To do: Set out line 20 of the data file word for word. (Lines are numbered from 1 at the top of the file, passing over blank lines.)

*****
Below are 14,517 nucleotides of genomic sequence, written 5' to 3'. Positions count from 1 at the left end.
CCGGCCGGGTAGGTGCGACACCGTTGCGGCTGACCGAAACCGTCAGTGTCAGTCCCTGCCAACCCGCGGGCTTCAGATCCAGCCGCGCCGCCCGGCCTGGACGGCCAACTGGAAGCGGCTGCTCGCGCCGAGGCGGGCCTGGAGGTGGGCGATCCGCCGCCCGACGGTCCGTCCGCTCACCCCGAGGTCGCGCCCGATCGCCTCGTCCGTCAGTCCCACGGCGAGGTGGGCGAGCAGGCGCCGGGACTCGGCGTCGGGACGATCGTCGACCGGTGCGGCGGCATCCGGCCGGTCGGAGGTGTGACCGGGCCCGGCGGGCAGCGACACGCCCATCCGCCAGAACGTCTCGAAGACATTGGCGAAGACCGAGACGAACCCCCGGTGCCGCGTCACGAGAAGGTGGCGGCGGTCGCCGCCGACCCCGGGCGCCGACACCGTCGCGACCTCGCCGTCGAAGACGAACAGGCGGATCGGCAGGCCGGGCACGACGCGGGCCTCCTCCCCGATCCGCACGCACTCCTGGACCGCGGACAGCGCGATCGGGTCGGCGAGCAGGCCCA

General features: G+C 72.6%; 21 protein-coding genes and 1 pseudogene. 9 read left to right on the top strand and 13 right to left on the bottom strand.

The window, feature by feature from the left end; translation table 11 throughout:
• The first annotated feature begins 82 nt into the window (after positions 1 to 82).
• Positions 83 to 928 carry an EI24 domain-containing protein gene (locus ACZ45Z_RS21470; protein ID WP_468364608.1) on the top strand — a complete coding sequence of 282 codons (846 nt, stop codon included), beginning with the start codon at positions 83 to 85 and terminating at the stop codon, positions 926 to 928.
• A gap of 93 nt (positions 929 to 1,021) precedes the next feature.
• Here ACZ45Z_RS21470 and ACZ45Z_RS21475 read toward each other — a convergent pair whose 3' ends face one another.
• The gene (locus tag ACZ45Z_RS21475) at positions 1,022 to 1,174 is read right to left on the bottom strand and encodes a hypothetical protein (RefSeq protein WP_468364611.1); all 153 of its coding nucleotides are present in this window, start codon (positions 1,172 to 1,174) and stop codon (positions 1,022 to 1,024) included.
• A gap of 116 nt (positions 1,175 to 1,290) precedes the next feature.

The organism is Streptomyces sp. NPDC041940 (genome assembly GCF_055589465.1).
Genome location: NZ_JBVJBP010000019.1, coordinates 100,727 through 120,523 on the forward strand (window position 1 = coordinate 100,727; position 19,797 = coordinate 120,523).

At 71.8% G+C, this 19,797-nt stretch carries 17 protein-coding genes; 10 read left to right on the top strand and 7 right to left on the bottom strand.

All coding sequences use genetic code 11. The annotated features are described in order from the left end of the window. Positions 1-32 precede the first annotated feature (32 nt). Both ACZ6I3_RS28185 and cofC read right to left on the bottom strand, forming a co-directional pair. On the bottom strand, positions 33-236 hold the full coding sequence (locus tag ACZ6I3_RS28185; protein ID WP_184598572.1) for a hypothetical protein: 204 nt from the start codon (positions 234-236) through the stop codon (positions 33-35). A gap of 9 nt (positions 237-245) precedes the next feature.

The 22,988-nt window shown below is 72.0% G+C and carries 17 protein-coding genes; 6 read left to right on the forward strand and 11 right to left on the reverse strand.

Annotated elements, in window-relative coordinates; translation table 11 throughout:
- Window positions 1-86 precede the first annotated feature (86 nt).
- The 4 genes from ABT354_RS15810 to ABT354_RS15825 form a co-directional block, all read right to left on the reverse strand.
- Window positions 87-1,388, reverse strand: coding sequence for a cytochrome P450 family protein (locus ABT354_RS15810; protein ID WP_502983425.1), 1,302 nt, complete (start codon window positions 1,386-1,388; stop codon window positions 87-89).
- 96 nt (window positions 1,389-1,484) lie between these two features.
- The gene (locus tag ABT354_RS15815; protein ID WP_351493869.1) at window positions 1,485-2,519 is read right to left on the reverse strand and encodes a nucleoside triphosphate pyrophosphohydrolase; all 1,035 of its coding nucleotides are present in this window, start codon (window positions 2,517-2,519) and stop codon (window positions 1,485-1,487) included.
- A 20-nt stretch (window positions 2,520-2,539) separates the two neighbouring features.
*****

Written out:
- 96 nt (window positions 1,389-1,484) lie between these two features.